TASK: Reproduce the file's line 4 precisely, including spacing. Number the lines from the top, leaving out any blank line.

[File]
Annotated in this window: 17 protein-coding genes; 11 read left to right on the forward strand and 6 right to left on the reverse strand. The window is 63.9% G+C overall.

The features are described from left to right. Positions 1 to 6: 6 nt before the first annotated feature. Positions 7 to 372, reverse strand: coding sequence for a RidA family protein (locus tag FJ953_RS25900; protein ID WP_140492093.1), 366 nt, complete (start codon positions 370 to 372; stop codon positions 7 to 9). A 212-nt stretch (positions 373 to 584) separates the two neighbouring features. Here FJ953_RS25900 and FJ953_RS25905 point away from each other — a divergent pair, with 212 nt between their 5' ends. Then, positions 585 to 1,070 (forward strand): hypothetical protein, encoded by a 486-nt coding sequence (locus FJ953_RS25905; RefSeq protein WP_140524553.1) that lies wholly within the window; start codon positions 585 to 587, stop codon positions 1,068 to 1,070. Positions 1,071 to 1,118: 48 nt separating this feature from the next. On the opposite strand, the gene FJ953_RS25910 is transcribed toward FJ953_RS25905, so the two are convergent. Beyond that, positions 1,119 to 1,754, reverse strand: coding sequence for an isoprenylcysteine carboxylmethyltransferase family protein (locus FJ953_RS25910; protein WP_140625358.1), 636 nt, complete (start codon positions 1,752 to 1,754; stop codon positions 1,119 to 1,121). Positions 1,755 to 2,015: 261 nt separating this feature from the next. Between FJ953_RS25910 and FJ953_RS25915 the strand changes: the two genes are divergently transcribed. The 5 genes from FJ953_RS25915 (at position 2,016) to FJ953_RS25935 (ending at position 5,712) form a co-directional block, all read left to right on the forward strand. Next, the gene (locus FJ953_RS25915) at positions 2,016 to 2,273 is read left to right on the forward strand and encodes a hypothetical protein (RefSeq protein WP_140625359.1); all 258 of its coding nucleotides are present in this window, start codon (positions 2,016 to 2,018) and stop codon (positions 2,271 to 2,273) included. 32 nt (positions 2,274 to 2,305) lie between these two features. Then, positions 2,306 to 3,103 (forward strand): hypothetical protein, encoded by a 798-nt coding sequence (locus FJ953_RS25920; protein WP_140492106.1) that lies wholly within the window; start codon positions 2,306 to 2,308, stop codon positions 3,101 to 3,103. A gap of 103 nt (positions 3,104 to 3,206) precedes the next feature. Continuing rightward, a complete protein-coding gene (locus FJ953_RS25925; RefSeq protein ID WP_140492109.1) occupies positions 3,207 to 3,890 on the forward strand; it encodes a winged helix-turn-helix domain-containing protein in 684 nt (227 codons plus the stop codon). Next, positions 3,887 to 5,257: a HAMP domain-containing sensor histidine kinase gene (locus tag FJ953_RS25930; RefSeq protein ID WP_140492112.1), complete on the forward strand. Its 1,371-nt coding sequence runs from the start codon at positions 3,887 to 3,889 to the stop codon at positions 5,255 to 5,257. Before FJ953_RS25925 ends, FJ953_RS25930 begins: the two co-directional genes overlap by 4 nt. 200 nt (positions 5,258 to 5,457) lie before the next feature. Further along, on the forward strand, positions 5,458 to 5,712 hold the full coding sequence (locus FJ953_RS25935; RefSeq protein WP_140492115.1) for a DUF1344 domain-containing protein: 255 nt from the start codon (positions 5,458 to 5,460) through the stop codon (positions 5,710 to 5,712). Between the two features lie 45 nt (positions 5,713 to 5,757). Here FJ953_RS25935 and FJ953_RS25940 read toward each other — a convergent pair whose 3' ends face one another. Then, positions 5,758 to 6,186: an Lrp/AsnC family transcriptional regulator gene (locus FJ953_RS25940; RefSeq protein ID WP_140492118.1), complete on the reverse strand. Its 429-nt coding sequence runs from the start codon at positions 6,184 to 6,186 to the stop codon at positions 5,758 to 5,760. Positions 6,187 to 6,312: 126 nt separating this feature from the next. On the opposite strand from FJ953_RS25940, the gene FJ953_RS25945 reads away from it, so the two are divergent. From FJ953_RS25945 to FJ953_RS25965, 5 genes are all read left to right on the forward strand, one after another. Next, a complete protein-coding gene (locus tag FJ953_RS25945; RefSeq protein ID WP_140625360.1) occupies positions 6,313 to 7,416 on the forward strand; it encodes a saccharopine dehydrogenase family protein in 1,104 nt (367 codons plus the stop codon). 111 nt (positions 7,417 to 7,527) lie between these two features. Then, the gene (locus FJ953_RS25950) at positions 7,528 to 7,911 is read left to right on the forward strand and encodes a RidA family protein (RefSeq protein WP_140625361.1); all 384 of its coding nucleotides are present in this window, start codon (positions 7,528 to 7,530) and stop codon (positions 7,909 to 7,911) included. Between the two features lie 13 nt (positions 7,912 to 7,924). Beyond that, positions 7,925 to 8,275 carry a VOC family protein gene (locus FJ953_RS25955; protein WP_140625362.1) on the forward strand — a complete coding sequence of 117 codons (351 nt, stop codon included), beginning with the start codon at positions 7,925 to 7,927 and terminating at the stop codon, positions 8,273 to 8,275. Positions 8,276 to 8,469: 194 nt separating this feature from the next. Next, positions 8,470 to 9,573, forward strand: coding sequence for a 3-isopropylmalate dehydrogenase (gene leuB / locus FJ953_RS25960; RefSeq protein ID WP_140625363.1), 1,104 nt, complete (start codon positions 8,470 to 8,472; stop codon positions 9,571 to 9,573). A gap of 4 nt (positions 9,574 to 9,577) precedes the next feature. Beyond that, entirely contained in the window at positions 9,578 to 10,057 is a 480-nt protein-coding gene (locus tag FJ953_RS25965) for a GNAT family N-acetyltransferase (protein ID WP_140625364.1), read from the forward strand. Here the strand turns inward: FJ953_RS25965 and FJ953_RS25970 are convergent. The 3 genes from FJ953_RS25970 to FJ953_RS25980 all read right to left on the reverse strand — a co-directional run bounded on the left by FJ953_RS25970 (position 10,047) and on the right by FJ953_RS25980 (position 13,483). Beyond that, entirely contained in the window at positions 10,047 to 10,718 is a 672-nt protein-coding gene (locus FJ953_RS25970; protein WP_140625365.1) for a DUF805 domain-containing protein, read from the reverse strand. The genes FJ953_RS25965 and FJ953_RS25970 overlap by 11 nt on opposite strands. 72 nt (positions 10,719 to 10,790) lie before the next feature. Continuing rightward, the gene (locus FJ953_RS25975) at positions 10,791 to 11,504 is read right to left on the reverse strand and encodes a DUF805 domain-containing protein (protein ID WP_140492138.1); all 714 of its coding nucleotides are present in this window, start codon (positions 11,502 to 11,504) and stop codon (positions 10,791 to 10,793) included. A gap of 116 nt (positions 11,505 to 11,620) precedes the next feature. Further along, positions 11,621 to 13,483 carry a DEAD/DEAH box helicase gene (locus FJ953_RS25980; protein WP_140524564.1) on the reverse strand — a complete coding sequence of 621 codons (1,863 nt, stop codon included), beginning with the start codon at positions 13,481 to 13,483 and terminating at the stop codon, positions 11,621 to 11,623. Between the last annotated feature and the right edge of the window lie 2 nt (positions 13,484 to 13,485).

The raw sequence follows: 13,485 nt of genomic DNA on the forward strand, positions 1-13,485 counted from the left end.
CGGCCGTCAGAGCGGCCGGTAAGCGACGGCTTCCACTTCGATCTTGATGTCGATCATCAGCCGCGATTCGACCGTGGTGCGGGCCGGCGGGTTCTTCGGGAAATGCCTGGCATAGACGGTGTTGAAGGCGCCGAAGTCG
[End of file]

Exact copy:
CGGCCGTCAGAGCGGCCGGTAAGCGACGGCTTCCACTTCGATCTTGATGTCGATCATCAGCCGCGATTCGACCGTGGTGCGGGCCGGCGGGTTCTTCGGGAAATGCCTGGCATAGACGGTGTTGAAGGCGCCGAAGTCG